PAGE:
Definition of repel in English:

Share this entry


Pronunciation: /rɪˈpɛl/

verb (repels, repelling, repelled)

[with object]
1Drive or force (an attack or attacker) back or away: government units sought to repel the rebels
More example sentences
  • McNamara and Blight argue that the U.S. should pledge not to use force unilaterally except to repel an attack, forgoing sovereign rights in favor of the collective security of a multilateral organization.
  • In the physical world, once an attacker is repelled, you follow up with counterattack.
  • In the film's climactic sequence, she turns into a Ninja fighter who repels the attacks of a group of dancing Israeli sharpshooters.
fight off, repulse, drive back/away, put to flight, force back, beat back, push back, thrust back;
hold off, ward off, fend off, stand off, stave off, parry, keep at bay, keep at arm's length;
foil, check, frustrate;
British  see off
informal send packing
archaic rebut
1.1(Of a magnetic pole or electric field) force (something similarly magnetized or charged) away from itself: electrically charged objects attract or repel one another [no object]: like poles repel and unlike poles attract
More example sentences
  • Many everyday objects, including water and wood, are weakly diamagnetic - that is, they're repelled by magnetic fields.
  • It repels itself from the magnet it was once attracted to.
1.2(Of a substance) resist mixing with or be impervious to (another substance): boots with good-quality leather uppers to repel moisture
More example sentences
  • The mixture is an excellent material for coatings, according to Parris, because the zein portion resists grease, and the fatty acids repel water.
  • The essence of Senefelder's discovery was that if the stone is written on with a grease-based ink and then wetted, the ink will repel the water, which in turn repels the printing ink from all but the marks first made.
  • The glass, coated with microscopic chemical coatings, has properties which repel moisture and dirt, allowing them to be washed away during normal rainy weather.
be impervious to, be impermeable to, keep out, be resistant to, resist
2Be repulsive or distasteful to: she was repelled by the permanent smell of drink on his breath
More example sentences
  • Then I asked them each to pick out one painting that he or she couldn't stand and tell me what it was about the picture that repelled or repulsed him or her.
  • But there is, none the less, something in popular culture that repels him.
  • The ritual, which includes the mixing of human ashes and blood then drinking it, might repel us, but our reaction sharpens the real distinction and gulf between the savages' lives and ours.
revolt, disgust, repulse, sicken, nauseate, make someone feel sick, turn someone's stomach, be repulsive to, be extremely distasteful to, be repugnant to, make shudder, make someone's flesh creep, make someone's skin crawl, make someone's gorge rise, put off, offend, horrify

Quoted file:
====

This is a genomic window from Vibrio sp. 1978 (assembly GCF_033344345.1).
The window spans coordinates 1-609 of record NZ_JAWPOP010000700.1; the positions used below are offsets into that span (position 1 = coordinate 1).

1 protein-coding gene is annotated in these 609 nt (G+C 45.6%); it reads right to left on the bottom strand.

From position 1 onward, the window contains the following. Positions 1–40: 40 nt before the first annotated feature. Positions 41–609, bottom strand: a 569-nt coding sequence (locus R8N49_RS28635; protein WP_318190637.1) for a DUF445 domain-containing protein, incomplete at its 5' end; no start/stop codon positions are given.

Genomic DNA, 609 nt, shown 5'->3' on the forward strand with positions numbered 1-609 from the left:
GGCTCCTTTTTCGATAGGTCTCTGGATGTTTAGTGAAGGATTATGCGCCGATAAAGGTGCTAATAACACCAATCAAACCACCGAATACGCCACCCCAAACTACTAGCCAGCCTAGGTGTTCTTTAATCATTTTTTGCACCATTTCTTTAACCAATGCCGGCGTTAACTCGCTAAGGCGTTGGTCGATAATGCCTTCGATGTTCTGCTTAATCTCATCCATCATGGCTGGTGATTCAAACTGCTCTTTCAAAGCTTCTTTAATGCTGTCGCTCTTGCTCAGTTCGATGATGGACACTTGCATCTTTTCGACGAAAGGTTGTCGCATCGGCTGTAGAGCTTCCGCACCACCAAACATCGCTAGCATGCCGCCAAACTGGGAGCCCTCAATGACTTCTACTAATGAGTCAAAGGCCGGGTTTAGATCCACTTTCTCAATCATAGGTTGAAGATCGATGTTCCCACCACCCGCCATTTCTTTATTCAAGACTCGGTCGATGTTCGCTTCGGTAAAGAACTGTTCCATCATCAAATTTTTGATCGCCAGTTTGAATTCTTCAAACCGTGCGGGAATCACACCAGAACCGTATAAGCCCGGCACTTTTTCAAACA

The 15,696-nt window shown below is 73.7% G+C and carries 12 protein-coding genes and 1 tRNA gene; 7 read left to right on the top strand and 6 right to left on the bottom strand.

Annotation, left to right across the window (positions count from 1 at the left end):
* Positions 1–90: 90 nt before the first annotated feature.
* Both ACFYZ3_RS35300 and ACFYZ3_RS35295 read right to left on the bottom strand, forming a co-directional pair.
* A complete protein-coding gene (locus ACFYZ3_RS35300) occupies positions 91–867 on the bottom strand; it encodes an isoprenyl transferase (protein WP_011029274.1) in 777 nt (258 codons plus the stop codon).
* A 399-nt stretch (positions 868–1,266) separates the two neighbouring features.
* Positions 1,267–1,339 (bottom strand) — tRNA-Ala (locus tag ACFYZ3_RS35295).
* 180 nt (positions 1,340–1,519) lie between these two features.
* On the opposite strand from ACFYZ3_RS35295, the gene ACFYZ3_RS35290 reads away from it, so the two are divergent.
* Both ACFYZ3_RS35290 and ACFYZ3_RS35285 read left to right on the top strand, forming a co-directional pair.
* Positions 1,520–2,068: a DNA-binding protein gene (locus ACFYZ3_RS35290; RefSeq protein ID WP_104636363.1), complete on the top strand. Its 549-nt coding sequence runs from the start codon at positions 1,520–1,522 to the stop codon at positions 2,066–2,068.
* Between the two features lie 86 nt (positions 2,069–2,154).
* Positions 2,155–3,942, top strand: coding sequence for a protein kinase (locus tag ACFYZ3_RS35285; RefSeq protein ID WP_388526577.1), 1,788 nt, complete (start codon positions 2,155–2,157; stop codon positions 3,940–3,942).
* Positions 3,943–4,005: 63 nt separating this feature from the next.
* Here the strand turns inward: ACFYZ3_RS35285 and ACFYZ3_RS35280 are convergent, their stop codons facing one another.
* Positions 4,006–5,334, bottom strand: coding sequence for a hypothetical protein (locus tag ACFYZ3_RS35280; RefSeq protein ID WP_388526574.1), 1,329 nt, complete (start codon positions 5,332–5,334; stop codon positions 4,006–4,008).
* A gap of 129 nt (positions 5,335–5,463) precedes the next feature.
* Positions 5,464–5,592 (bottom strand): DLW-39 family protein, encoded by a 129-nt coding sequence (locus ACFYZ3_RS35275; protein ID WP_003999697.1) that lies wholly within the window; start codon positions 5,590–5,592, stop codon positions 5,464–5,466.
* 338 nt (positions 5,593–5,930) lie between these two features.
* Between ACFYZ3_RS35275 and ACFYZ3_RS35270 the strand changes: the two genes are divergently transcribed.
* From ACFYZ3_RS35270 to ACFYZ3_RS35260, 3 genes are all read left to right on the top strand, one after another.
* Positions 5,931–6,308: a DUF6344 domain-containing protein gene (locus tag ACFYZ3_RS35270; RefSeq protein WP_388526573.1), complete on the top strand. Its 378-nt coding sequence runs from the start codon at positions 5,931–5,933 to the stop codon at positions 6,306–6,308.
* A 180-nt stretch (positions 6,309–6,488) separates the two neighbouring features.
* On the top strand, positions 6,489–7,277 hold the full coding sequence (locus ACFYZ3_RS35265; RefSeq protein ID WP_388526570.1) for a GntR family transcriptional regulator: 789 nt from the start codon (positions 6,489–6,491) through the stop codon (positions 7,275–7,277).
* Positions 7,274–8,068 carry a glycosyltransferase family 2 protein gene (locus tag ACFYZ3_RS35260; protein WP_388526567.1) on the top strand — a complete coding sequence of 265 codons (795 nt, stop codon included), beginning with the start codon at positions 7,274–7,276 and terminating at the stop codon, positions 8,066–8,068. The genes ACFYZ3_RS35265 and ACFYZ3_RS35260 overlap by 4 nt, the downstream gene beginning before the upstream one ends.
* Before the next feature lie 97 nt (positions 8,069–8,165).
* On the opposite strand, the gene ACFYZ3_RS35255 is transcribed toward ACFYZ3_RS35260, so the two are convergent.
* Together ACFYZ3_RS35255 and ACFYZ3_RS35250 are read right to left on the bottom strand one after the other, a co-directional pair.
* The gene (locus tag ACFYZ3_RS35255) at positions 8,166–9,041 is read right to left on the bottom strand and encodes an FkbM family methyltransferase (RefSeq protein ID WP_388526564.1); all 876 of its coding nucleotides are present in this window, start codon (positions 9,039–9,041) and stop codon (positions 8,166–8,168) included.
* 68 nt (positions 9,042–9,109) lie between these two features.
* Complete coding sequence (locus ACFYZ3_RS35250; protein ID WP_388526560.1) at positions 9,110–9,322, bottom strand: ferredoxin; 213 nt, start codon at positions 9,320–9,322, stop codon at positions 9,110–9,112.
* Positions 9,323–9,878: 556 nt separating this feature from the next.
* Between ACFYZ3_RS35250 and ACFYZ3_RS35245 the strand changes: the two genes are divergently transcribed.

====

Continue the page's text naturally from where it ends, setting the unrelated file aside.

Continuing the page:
informal turn off, give someone the creeps, give someone the heebie-jeebies, make someone want to throw up
North American informal gross out
3 formal Refuse to accept (something, especially an argument or theory): the alleged right of lien led by the bankrupt’s solicitor was repelled



Example sentences
  • Meanwhile, perhaps my tech-savvy readers can weigh in on a question that is currently fascinating the technophobe journalists in my office: do those electronic plug-in pest repellers actually work?
  • This neglects the possibility of domain formation, of specific molecular interactions via stickers and repellers, and of membrane undulations.
  • Paintings of the white tiger, considered a symbol of auspiciousness and repeller of evil, were once seen in every home and they were looked upon as benevolent messengers of the mountain spirit.


Late Middle English: from Latin repellere, from re- 'back' + pellere 'to drive'.

  • appeal from Middle English:

    Recorded first in legal contexts, appeal comes via Old French from Latin appellare ‘to address, accost, call upon’. Peal (Late Middle English) is a shortening of appeal, perhaps from the call to prayers of a ringing bell. The base of appeal is Latin pellere ‘to drive’, found also in compel ‘drive together’; dispel ‘drive apart’; expel ‘drive out’; impel ‘drive towards’; and impulsive; propel ‘drive forwards’; repel ‘drive back’, all Late Middle English. It is also the source of the pulse (Middle English) that you can feel on your wrist and is related to push (Middle English). The other kind of pulse, an edible seed, is a different word, which comes via Old French from Latin puls ‘porridge of meal or pulse’, related to the sources of both pollen and powder.

Words that rhyme with repel

Adele, Aix-la-Chapelle, aquarelle, artel, au naturel, bagatelle, béchamel, befell, bell, belle, boatel, Brunel, Cadell, carousel, cartel, cell, Chanel, chanterelle, clientele, Clonmel, compel, Cornell, crime passionnel, dell, demoiselle, dispel, dwell, el, ell, Estelle, excel, expel, farewell, fell, Fidel, fontanelle, foretell, Gabrielle, gazelle, gel, Giselle, hell, hotel, impel, knell, lapel, mademoiselle, maître d'hôtel, Manuel, marcel, matériel, mesdemoiselles, Michel, Michelle, Miguel, misspell, morel, moschatel, Moselle, motel, muscatel, nacelle, Nell, Nobel, Noel, organelle, outsell, Parnell, pell-mell, personnel, propel, quell, quenelle, rappel, Raquel, Ravel, rebel, Rochelle, Sahel, sardelle, sell, shell, show-and-tell, smell, Snell, spell, spinel, swell, tell, undersell, vielle, villanelle, well, yell

For editors and proofreaders

Line breaks: repel

Share this entry

What do you find interesting about this word or phrase?

Comments that don't adhere to our Community Guidelines may be moderated or removed.

Related Words